media update

Sorry marketers, young people hate emojis

January 10, 2017

Marketers, it’s a harsh reality but one you have to face. It turns out, young people hate emojis, so says Michelle Jones, head of content at Rogerwilco.

Those smiley faces and heart symbols have been used consistently in the past few years as marketers try to capture the attention and to speak the language of the youth. But they hate it and probably won’t make use of your service or buy your product.

Much attention is being paid by marketers to people aged in their late thirties and below. This group is largely made up of millennials, the generation born between 1980 and 2000. And they really don’t appreciate being spoken to in a language which just doesn’t seem natural.

Marketers seeming inauthentic

“It’s as if your parents are trying to connect with you and they’re trying to do it by using the same language that your friends would,” says Paul Angone, author of two books on millennials, including All Groan Up: Searching For Self, Faith, and a Freaking Job!

Marketers using emojis “comes off as pandering and inauthentic”. With this generation, one of the biggest mistakes marketers can make is seeming inauthentic, he says.

Millennials are often thought about and discussed, especially by marketers, as some kind of alien race which is a struggle to understand. One look at a subreddit called Fellow Kids, which described itself as “a subreddit for advertising and media that tries too hard to be lit AF”, shows just how out of touch marketers can be with emojis and youth-speak.

Hated emojis most of all

Social media platform Odyssey surveyed their network of millennials to find out how their audience does and doesn’t want brands to communicate with them. They surveyed more than 1 200 respondents across the United States and found that while millennials followed an average of 30 brands across Facebook, Twitter, and Instagram, there were many words they hated.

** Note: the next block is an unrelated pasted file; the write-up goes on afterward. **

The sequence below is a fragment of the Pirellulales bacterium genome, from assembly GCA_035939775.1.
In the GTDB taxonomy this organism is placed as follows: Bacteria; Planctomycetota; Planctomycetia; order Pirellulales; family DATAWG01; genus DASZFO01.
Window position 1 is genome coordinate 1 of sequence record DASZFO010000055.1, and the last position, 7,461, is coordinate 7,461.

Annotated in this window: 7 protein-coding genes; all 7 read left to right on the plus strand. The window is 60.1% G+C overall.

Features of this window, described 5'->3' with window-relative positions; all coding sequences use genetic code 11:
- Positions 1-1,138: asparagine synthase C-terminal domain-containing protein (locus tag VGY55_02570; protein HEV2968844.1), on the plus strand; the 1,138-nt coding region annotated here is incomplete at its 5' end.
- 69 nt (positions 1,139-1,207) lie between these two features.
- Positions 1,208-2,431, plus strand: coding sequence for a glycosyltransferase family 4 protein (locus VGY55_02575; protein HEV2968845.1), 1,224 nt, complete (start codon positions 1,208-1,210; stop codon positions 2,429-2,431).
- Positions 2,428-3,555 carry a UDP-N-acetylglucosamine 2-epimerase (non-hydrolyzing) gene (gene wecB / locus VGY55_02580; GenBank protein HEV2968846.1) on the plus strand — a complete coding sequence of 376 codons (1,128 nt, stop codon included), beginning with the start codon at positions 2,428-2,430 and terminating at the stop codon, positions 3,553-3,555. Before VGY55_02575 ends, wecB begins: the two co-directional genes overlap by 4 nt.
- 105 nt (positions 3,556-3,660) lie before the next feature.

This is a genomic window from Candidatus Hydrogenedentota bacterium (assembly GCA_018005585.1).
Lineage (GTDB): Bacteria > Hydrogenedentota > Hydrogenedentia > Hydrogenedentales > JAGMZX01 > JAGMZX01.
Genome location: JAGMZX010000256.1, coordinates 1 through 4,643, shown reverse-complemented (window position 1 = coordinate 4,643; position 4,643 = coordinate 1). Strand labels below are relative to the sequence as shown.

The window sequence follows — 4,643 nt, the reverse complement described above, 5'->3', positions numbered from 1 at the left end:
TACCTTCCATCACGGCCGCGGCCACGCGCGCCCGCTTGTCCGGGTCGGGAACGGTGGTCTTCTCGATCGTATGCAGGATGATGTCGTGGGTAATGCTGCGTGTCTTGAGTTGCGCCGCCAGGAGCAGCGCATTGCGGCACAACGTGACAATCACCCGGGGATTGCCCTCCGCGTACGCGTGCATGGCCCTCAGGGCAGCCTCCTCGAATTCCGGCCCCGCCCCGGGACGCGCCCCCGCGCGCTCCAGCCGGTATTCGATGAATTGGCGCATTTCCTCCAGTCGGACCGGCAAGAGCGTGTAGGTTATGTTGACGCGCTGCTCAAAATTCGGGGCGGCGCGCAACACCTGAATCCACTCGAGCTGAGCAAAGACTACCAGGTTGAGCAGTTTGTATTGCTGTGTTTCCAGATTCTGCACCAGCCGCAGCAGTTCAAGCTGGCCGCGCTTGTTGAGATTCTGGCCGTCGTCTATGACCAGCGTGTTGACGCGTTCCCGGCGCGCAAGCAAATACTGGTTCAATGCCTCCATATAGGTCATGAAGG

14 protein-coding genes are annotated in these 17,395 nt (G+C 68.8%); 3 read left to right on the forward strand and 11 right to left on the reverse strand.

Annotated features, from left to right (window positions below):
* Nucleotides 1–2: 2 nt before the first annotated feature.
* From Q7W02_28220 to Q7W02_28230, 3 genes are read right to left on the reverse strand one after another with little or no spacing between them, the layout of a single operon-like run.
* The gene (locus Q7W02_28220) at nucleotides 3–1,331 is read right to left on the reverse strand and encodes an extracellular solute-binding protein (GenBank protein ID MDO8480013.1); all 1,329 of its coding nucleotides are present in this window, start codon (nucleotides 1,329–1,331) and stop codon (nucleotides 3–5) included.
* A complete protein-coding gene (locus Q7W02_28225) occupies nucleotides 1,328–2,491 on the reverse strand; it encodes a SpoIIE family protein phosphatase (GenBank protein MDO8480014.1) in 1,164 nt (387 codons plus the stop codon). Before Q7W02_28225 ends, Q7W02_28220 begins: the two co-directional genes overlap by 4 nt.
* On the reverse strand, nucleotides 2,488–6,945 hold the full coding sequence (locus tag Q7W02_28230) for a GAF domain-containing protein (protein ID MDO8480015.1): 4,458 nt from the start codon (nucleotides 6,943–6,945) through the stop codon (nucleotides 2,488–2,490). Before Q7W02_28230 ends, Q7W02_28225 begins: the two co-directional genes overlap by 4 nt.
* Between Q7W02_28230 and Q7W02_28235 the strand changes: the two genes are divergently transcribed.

And the survey respondents hated emojis most of all. AdWeek commented on the survey, saying, “Only 3 percent of respondents said brands should use them. 92 percent of the online population uses emojis, so they may seem like an obvious way to connect with digitally savvy millennials. However, 27 percent and 21 percent of millennials found hashtags or GIFs, respectively, to be a more acceptable form of communication.

“At the end of the day, respondents say it’s all about an authentic relationship, and word choice is really, really important.”

Moment seems to have passed

Michael Brenner, chief executive of the Marketing Insider Group, wrote a year ago that emojis were an opportunity to communicate with the generation born after 2000, known as Generation Z or Founders.

“Brands are using emojis to communicate with their target audience, to infiltrate their mobile phones, to demonstrate that they are on top of the latest communications trends, and also to convey messages in elegantly simple ways.”

But that moment seems to have passed. These young people hate seeing them now. Attempts at charming this generation with emojis are met with a deafening silence. It’s best to find another, more sincere way to connect with your audience.

The takeaway here is not to set out with the intention of marketing to baby boomers, millennials, or founders. Market to people. Be authentic in trying to get to know your audience and understand what they want. Don’t rush to follow trends, like marketing with emojis, just because that’s what others are doing. You may lose potential customers in the process.

For more information, visit www.rogerwilco.co.za. Alternatively, connect with them on Facebook or on Twitter.

*This article first appeared on media update.

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